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WHAT TO BRING—AND WHAT TO SKIP—ON A DAY HIKE

Be prepared without getting overloaded.

From cooler temps to colorful foliage, fall is arguably the best time of year to take a hike. And if you feel the urge, you’re not alone. In 2020, nearly 161 million Americans aged 6 and older participated in at least one outdoor activity, according to the Outdoor Industry Association. That's a jump of about 7 million participants from 2019.

I’m one of them—and I have been for a while. I don't go backpacking on multi-day camping-plus-hiking trips, but I've been day hiking since childhood when I became a Boy Scout and my family spent summers in New York's Catskill Mountains. I'm always mindful of recreational safety practices and preparation, thanks to the Scouts and the U.S. Coast Guard Auxiliary, for which I volunteer now. I've also taken some hiking courses and became certified in NOLS Wilderness First Aid.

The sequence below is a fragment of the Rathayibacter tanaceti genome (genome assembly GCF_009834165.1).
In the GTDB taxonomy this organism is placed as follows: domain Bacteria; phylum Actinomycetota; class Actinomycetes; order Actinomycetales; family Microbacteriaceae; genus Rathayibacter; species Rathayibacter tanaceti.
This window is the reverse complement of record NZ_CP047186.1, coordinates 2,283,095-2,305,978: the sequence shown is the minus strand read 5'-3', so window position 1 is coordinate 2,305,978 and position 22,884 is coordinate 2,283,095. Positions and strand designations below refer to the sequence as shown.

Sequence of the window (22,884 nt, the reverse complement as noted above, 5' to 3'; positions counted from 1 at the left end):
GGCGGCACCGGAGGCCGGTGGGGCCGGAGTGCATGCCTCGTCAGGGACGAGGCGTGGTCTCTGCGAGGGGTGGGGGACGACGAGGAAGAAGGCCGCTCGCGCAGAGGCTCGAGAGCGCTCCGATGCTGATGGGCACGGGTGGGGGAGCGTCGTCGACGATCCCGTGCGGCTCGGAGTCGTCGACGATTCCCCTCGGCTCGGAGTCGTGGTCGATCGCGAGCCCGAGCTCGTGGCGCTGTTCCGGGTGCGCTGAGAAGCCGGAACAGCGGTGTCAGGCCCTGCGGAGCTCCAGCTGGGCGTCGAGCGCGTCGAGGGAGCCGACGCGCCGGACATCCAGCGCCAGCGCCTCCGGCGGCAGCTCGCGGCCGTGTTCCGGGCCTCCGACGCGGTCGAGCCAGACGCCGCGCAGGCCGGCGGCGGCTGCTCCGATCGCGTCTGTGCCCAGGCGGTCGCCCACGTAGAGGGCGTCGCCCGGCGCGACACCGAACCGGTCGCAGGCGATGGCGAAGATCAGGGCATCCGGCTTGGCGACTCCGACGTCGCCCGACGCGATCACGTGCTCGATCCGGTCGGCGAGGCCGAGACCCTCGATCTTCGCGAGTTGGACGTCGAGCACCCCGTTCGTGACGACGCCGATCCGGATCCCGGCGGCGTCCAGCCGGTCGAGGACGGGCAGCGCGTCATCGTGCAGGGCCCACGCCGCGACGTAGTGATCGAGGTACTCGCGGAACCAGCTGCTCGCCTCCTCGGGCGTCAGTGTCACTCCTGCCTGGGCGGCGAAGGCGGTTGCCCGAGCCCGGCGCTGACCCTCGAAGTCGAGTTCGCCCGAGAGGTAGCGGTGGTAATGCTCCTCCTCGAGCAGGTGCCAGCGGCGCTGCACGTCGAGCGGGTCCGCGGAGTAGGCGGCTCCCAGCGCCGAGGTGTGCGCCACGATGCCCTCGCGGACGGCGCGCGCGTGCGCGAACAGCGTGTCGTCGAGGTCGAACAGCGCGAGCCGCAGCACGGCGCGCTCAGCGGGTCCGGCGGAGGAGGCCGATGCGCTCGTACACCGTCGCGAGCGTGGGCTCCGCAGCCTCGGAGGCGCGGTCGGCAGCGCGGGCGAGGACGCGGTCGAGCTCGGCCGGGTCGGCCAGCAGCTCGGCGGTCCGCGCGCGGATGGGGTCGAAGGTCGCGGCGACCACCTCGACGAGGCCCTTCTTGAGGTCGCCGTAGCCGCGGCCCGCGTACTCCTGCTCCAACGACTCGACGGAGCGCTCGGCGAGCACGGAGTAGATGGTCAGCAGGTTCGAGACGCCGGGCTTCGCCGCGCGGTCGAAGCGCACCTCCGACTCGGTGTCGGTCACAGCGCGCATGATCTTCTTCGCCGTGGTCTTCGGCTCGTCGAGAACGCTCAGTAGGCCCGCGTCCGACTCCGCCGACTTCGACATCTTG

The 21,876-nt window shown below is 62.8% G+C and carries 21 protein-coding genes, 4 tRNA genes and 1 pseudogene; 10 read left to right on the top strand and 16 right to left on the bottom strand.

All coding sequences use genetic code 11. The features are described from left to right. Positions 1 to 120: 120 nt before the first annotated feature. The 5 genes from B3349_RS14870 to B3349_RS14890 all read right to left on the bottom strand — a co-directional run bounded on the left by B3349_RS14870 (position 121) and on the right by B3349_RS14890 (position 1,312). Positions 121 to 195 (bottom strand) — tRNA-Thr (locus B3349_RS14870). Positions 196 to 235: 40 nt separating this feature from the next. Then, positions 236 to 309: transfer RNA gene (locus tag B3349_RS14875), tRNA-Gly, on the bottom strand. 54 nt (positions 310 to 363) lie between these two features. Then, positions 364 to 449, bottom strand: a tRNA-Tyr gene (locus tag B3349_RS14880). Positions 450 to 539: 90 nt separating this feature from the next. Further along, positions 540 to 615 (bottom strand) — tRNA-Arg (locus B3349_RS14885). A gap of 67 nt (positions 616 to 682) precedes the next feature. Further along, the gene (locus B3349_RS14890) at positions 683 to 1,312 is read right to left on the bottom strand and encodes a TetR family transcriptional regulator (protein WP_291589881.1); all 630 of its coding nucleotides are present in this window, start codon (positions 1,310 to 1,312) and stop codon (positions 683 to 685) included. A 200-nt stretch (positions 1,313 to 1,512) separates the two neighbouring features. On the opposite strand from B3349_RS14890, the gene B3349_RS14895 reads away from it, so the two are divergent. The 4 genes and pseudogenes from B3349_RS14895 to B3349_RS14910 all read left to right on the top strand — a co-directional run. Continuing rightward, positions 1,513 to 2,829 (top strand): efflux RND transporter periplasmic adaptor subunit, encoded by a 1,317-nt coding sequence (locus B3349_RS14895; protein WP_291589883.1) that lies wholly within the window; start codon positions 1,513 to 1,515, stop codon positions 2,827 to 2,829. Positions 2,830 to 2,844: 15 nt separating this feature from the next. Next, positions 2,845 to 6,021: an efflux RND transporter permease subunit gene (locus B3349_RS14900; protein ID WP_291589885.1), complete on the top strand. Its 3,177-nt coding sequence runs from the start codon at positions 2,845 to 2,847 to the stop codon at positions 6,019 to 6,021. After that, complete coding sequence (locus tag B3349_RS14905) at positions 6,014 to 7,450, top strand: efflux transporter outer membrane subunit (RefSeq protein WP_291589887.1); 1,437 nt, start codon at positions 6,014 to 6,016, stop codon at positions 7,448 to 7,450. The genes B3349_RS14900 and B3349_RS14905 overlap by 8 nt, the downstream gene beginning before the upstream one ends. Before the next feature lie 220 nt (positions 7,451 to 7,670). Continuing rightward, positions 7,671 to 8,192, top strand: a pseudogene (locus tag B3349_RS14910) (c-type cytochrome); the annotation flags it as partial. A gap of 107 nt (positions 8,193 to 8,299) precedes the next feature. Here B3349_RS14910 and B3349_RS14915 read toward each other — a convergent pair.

Hitting the trails—whether they're in that urban park near your home or in the wilderness of a national park—can be so fulfilling and rewarding. But it can be daunting and dangerous, too. If you’re just getting started, I encourage you to start small and local: Find a trail near you, pack smartly, take a buddy or three, and plan to be out for only a few hours at a stretch. Here's what else you should abide.

Read the compete article written by Arun Kristian Das here.

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October 20, 2023

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